TOKYO (Reuters) - Japan’s core consumer inflation slowed in May and factory activity shrank in June, underlining the growing stress on the economy and keeping the central bank under pressure to expand its radical stimulus program, possibly as early as next month.
The soft batch of data highlight the challenge the Bank of Japan faces in spurring inflation towards its 2% target, as trade frictions and slowing global growth threaten to derail the country’s economic recovery.
The core consumer price index, which includes oil products but excludes volatile fresh food costs, rose 0.8% in May from a year earlier, government data showed on Friday, matching a median market forecast and slowing from a 0.9% gain in April.
A separate private survey on Friday showed manufacturing activity contracted again in June as new orders fell at the fastest pace in three years, a sign slowing Chinese demand was taking a toll on Japan’s export-reliant economy.
The BOJ kept monetary policy steady on Thursday but signaled its readiness to ramp up stimulus, joining central banks across the world that are shifting towards more easing as the escalating U.S.-China trade war raises fears of a global recession.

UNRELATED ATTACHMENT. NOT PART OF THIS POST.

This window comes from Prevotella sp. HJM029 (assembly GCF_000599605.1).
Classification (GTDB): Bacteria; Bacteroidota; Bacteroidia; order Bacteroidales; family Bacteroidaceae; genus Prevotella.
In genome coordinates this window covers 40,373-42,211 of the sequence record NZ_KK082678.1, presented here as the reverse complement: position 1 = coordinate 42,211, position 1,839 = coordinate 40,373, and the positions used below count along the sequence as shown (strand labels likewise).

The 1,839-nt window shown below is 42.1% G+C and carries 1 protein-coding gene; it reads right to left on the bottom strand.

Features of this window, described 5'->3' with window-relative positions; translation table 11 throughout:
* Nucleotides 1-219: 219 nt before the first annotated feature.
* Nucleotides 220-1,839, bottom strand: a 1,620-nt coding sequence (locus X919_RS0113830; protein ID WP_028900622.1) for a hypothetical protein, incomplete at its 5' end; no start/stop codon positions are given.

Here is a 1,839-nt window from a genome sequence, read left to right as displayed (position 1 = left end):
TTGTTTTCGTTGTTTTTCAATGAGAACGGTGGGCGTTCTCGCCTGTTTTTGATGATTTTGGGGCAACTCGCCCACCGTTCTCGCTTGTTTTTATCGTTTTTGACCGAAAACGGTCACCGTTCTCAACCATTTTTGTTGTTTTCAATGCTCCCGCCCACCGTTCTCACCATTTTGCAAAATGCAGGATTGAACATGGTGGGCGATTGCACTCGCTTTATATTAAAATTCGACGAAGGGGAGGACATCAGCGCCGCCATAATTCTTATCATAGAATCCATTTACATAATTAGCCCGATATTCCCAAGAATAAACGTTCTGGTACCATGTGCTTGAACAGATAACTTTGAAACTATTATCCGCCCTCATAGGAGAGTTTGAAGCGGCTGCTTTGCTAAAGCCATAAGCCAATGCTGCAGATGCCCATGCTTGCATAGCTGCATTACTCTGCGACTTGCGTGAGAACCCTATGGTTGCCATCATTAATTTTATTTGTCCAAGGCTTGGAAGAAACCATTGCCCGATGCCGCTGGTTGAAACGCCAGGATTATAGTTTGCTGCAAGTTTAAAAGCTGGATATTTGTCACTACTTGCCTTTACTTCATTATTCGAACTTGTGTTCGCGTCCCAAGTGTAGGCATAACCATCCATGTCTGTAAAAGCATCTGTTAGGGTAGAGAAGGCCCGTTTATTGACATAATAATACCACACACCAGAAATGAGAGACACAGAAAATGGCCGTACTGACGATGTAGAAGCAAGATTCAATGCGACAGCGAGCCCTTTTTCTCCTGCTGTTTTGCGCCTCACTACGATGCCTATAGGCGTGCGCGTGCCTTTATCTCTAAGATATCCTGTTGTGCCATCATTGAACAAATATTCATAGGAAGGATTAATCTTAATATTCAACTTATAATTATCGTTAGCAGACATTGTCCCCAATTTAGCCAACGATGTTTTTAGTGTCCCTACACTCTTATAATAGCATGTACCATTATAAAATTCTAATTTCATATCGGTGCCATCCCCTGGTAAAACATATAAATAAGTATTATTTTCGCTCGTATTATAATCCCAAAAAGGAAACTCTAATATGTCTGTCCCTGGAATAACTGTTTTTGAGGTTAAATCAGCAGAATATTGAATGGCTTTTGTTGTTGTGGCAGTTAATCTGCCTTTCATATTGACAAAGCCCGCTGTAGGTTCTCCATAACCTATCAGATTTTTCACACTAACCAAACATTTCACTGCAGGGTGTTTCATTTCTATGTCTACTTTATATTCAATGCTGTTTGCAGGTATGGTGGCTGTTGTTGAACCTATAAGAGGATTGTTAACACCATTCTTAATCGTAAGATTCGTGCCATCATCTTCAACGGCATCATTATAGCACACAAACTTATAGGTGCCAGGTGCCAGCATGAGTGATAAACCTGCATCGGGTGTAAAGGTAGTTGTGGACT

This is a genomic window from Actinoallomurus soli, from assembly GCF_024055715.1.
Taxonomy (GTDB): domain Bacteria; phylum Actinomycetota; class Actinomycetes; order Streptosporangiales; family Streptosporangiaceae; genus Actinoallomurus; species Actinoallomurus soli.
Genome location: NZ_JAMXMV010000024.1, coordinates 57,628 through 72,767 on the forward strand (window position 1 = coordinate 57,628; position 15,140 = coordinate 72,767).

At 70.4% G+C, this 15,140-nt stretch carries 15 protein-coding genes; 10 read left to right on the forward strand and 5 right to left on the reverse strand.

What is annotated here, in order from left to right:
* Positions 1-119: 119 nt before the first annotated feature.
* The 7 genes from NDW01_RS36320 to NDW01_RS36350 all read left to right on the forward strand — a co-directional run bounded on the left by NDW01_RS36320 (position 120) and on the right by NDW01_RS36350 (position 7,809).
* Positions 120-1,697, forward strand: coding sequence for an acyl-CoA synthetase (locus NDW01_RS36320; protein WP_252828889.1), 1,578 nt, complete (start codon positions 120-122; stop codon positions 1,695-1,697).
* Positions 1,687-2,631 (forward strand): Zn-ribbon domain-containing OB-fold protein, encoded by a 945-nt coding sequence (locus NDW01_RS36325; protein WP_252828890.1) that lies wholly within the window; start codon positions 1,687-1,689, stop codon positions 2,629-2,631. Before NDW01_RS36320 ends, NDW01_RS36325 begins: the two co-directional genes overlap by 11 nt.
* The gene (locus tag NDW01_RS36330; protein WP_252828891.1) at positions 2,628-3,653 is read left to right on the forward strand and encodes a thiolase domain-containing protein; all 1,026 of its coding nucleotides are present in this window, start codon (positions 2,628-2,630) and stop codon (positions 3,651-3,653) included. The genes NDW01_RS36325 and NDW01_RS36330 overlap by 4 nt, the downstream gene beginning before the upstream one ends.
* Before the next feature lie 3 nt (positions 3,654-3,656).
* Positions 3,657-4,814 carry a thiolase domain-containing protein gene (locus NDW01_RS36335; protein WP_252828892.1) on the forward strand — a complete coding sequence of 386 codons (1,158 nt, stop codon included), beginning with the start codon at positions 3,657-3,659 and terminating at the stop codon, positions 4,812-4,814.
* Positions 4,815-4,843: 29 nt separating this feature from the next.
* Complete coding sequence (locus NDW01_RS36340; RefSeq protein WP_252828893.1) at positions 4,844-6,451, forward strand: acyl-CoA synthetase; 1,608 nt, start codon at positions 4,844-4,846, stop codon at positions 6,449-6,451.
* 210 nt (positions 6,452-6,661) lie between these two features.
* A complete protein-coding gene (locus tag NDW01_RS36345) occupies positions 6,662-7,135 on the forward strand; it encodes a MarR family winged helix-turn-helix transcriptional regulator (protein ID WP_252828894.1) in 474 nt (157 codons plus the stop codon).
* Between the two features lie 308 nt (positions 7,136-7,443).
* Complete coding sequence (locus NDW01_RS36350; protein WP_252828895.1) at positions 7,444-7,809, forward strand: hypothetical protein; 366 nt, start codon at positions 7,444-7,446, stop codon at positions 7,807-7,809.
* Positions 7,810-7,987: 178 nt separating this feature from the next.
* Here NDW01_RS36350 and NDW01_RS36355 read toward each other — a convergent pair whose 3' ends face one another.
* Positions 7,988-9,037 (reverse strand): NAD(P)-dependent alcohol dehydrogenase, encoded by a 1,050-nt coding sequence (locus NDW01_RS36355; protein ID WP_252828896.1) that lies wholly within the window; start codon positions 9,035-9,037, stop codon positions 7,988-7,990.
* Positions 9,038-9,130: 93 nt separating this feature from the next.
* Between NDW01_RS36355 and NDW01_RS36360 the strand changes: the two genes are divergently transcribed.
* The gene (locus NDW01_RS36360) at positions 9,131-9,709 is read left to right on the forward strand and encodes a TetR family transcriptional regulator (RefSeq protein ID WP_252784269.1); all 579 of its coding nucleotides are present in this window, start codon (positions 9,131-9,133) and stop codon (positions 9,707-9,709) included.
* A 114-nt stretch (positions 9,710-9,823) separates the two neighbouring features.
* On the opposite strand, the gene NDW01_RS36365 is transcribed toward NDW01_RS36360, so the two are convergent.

“If companies cannot translate rising costs to households, core consumer inflation could slow to around 0.5% to 0.6% in the latter half of this year,” said Mari Iwashita, chief market economist at Daiwa Securities.
“The BOJ may respond to negative developments in overseas economies in July by changing its forward guidance and pledging to keep ultra-low interest rates longer,” she said.
The so-called core-core CPI, which strips away the effects of volatile food and energy costs, was up 0.5% in May from a year earlier, the government data showed.
Japan’s economy expanded by an annualized 2.1% in the first quarter but many analysts predict growth to slow in coming quarters as the U.S.-China tariff row hurts business sentiment. A scheduled sales tax hike in October may also curb consumption, they warn.
Any downturn in business spending could cast doubt on the BOJ’s argument a sustained economic recovery will gradually prod firms to boost prices and wages, helping inflation accelerate.
BOJ Governor Haruhiko Kuroda signaled on Thursday his readiness to ramp up stimulus “without hesitation” if the economy loses momentum, fuelling market expectations of action as early as next month.
“The BOJ may be forced to take action if the yen comes under upward pressure, as European and U.S. central banks are leaning toward more accommodative monetary policies,” said Takeshi Minami, chief economist at Norinchukin Research Institute.
Additional reporting by Kaori Kaneko; Editing by Sam Holmes